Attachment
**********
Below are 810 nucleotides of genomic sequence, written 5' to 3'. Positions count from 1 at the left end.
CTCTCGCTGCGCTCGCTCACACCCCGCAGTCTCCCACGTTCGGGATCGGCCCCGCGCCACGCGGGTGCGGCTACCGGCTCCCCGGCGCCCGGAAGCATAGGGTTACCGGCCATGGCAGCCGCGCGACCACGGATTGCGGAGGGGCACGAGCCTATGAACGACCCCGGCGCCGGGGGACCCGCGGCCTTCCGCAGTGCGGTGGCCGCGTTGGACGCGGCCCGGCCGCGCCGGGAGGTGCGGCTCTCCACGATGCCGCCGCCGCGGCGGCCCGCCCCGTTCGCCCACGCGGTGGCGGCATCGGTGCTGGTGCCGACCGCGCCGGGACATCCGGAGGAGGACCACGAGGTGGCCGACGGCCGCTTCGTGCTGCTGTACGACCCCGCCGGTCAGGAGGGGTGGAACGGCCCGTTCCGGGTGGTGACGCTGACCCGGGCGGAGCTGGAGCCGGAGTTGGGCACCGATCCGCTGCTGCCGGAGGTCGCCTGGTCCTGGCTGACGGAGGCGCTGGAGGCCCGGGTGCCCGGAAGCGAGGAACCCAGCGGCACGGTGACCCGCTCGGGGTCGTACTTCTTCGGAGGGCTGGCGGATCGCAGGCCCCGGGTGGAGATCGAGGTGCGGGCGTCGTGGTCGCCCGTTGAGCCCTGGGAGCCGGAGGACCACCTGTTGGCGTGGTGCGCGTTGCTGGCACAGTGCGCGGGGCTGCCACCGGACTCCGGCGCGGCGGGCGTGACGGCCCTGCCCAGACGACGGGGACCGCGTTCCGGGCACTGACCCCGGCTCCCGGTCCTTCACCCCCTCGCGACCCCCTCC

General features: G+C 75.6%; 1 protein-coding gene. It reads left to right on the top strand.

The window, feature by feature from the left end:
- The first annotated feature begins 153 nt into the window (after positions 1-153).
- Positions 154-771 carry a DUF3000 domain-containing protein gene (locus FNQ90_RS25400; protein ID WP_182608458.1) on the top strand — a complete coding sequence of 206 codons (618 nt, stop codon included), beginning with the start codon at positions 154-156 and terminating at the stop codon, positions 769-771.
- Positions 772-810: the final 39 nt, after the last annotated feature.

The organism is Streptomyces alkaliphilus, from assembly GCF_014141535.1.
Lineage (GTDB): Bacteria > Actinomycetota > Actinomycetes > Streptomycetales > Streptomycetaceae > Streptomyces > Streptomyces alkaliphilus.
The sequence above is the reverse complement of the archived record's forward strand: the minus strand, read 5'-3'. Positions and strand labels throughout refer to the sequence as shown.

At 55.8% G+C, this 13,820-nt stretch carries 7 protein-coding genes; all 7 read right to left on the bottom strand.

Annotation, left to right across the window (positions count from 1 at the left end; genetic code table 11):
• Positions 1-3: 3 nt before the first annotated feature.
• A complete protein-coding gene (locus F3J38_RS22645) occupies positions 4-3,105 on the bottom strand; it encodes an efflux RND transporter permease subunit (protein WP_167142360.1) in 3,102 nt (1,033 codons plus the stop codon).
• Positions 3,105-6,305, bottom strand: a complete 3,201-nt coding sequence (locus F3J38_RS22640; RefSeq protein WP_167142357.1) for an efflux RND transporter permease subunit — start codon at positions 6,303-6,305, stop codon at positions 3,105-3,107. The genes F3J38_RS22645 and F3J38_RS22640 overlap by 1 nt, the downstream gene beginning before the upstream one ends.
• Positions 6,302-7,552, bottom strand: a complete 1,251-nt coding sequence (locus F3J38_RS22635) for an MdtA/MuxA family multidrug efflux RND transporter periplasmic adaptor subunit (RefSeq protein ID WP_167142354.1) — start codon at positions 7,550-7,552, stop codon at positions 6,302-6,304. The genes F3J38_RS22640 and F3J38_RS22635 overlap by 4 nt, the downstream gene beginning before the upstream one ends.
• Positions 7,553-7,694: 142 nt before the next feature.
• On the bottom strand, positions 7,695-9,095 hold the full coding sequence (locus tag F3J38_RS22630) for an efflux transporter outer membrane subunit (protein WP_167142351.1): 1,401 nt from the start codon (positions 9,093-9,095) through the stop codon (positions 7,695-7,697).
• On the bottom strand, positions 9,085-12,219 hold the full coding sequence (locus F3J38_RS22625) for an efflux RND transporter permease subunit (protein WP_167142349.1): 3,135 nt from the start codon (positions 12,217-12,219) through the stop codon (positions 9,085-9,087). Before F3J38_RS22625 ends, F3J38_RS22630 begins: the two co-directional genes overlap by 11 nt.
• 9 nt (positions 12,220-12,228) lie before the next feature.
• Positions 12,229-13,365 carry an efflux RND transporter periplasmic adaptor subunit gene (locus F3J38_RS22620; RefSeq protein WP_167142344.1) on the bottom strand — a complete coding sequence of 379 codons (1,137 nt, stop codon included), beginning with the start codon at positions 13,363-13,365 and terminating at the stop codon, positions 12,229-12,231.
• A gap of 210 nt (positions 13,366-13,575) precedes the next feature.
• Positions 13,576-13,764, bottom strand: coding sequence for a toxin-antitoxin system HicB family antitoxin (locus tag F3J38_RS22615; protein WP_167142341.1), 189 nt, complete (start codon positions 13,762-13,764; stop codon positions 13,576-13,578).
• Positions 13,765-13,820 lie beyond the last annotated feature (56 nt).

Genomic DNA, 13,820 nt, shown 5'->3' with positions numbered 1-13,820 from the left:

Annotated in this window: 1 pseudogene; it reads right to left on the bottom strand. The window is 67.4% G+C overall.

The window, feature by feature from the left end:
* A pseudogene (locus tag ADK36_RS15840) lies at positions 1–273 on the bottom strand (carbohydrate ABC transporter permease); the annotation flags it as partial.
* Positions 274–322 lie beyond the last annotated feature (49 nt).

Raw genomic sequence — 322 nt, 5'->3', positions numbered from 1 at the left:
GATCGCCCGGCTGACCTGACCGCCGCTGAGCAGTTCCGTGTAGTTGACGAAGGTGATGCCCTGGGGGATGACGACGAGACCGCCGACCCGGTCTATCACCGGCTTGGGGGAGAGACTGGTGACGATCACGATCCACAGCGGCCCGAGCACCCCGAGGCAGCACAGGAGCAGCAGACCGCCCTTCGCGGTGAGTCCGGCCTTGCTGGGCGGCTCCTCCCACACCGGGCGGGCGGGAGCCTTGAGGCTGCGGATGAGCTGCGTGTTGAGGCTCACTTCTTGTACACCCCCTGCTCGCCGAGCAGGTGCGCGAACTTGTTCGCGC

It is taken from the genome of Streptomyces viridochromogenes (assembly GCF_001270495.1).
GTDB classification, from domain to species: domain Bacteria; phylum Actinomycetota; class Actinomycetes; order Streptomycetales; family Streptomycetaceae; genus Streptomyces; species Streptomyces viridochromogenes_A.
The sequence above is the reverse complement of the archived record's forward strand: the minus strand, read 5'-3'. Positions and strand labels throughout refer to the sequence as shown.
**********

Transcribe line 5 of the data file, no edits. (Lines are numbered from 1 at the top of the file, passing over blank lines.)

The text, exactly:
- The first annotated feature begins 153 nt into the window (after positions 1-153).